Two years later, I was ready to  sail away. I traveled to Europe and back, and from Panama to  Tierra del Fuego. The south seas are really tricky. I was sailing with a good friend there  and we met such a horrible  weather that we almost sunk. But, as you see, we were saved. ”
Yiorgos  asks her about the Atlantic crossing.
– “It was wonderful, as always,” she answers. “Unfortunately, after Cavo Verde the furling of my genoa  was stuck at 1/3 so thereafter  I was  sailing  like I had a storm jib on. But  I can’t complain, I was sailing slowly,  enjoying the journey. You must realise that  Pocoloco being so small, I hold  the tiller with one hand and the other is touching the sea.  It is a completely different feeling than in a big yacht. It wasn’t the first time I cross the Atlantic after all, it was the seventh. Now, I’m waiting for Gaeton the rigger to repair my furling and go. ”
I ask her how she sleeps when traveling alone.
– “I use the egg clock” she says laughing, “I turn it on and close my eyes for 10 minutes.  When it starts ringing, I open my eyes, check the sails and  I turn it on again and that’s how it goes”
She makes it sound so simple! But it isn’t …
I look at her wounded, chapped  lips and as if she read my mind, she continues:
– “Two days ago, as I was about 70 miles from Martinique, I heard an something like an emergency siren and with the corner of my eye I saw  a red fishing boat in the distance. I tried to get close to them but the waves were huge so I lost them. I spent the whole day searching the horizon to locate them and  got sunburned. And  my arrival at Martinique was delayed for almost 24 hours” she says simply.
Our admiration for this woman grows word by word. She  makes the difficult seem easy and the great, obvious.

Yiorgos asks her what kind of  autopilot she uses. She pauses, rolls  a cigarette and  takes a deep drag.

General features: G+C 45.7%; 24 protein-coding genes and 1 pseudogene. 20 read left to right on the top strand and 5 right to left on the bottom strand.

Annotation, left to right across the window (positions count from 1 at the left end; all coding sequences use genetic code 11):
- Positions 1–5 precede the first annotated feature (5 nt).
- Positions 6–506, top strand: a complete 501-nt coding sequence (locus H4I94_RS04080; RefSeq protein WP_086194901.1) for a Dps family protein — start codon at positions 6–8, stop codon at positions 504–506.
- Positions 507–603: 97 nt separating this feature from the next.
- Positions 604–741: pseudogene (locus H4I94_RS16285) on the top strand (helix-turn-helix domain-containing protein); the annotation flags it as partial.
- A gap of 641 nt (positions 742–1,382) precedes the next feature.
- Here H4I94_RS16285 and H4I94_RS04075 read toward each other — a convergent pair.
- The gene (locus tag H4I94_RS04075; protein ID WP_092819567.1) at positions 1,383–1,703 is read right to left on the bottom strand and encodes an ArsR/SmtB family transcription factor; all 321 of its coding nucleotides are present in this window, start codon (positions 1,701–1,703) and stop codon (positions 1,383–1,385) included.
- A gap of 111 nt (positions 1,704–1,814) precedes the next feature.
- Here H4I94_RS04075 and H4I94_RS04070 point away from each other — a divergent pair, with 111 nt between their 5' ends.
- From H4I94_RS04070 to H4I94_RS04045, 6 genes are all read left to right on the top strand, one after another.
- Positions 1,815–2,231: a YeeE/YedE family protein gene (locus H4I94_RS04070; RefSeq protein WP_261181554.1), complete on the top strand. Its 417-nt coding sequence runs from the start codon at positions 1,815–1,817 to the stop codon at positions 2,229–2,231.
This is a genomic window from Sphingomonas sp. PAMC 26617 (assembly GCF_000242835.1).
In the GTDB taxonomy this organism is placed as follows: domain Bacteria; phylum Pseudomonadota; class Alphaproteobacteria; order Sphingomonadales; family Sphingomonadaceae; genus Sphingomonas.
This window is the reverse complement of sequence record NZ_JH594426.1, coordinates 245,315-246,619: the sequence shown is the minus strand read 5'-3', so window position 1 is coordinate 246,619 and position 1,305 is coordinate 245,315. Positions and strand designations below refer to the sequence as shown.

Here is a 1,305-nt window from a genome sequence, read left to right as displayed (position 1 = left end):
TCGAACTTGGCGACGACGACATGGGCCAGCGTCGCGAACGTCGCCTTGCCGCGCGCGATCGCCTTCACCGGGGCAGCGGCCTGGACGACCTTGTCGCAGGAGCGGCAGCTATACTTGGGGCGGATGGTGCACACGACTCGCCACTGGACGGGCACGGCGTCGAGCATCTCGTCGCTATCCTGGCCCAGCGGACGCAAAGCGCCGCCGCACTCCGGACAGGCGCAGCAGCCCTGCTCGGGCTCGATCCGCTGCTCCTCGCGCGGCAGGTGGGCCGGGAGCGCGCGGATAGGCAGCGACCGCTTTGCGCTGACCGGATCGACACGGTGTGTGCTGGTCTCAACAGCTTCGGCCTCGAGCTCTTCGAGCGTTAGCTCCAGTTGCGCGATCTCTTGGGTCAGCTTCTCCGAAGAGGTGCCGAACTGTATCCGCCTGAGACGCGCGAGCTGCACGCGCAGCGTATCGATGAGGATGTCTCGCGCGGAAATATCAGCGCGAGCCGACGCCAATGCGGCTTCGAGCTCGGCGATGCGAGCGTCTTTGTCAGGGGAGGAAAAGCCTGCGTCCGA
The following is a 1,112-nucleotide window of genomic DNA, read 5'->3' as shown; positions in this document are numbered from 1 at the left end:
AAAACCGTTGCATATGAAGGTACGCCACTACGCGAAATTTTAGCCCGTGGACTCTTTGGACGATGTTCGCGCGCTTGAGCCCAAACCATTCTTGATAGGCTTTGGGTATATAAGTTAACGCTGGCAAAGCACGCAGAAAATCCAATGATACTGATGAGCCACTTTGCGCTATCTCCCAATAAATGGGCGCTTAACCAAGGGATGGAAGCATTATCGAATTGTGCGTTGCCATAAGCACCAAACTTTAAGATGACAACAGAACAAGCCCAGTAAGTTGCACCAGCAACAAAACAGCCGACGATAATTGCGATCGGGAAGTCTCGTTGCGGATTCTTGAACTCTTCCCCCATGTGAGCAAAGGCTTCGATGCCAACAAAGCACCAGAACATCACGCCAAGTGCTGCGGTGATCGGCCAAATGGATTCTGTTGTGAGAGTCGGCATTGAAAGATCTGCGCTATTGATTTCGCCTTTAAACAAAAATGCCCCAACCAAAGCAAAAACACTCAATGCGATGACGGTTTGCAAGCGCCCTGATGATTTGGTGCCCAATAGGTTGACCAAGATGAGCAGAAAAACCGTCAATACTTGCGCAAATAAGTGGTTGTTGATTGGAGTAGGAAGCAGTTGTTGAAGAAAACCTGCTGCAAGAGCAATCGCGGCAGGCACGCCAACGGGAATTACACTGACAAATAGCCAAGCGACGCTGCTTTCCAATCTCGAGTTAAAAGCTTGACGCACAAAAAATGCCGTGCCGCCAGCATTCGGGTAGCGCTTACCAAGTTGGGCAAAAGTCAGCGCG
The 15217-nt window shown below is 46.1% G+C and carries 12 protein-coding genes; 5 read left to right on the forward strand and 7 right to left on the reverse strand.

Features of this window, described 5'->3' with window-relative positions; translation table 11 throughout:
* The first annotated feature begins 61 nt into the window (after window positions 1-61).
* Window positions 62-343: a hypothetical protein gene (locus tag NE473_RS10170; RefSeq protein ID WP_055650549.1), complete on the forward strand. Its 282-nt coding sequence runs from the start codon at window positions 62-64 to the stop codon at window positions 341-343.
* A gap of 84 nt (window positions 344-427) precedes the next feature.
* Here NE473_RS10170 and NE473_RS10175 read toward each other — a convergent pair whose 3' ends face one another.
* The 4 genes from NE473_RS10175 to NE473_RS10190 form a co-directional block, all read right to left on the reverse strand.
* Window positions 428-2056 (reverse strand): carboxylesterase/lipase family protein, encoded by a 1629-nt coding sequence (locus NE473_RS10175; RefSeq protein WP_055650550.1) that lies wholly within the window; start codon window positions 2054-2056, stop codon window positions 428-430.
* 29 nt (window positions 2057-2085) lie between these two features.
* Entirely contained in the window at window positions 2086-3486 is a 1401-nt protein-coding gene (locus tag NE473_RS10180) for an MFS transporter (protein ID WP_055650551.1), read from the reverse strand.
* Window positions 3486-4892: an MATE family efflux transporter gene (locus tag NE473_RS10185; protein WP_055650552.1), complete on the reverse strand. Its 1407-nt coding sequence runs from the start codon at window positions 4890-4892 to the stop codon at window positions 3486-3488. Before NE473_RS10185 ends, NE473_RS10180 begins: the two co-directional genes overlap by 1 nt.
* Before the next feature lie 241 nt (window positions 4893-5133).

– “I don’t have an autopilot, Yiorgos. Not any more. It was broken  and I never repaired it. Say, do you have a map of Panama; For Shelter Bay Marina in particular? ” she asks as if it’s the most simple thing in the world.
– “Yes, we do have maps on the ipad. I can send it to you by email. Is this where you are heading; ”
-“Yes. The owner of the marina is a friend.  I will make a stopover there  and then continue  to Tahiti. I’m going  there to meet my newborn  grandchild, the second one! ”
– “How is that?”  we ask surprised and she explains:
– “Years ago, my son had some trouble at the university and he was  disappointed and melancholic. To cheer him up, I suggested to make a long sailing trip together. So, we crossed the Atlantic,  the Panama Canal and arrived in Moorea, an island of French Polynesia, close to Tahiti (pp 4,470 nautical miles from Panama!). Needless to say that by then he was feeling great. He loved Moorea so much  that he decided to stay  there. And there after  a while, he met the love of his life, his wife and now they just had their second child, “she says and her eyes shine.
– “Will you stay there for long?” I ask her
-“Well, I think so, yes! It’s that easy going back and forth. ”
– “Perhaps we’ll see you there, then. We are planing to sail the Pacific,  we’ll probably arrive to Tahiti in the spring of 2017 ” Yiorgos says.
She  searches her backpack, finds a notebook and draws a map on a page.
“I will be here ! I’ll be waiting for you! ”

pp: This text was published in  HORC magazine, Istioploikos Kosmos (issue 127, November- December 2016)